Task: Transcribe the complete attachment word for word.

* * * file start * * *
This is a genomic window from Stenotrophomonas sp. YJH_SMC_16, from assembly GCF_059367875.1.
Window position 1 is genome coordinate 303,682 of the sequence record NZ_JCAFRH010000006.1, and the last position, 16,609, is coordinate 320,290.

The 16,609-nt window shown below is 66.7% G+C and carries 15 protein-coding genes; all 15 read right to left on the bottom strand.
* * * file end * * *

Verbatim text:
This is a genomic window from Stenotrophomonas sp. YJH_SMC_16, from assembly GCF_059367875.1.
Window position 1 is genome coordinate 303,682 of the sequence record NZ_JCAFRH010000006.1, and the last position, 16,609, is coordinate 320,290.

The 16,609-nt window shown below is 66.7% G+C and carries 15 protein-coding genes; all 15 read right to left on the bottom strand.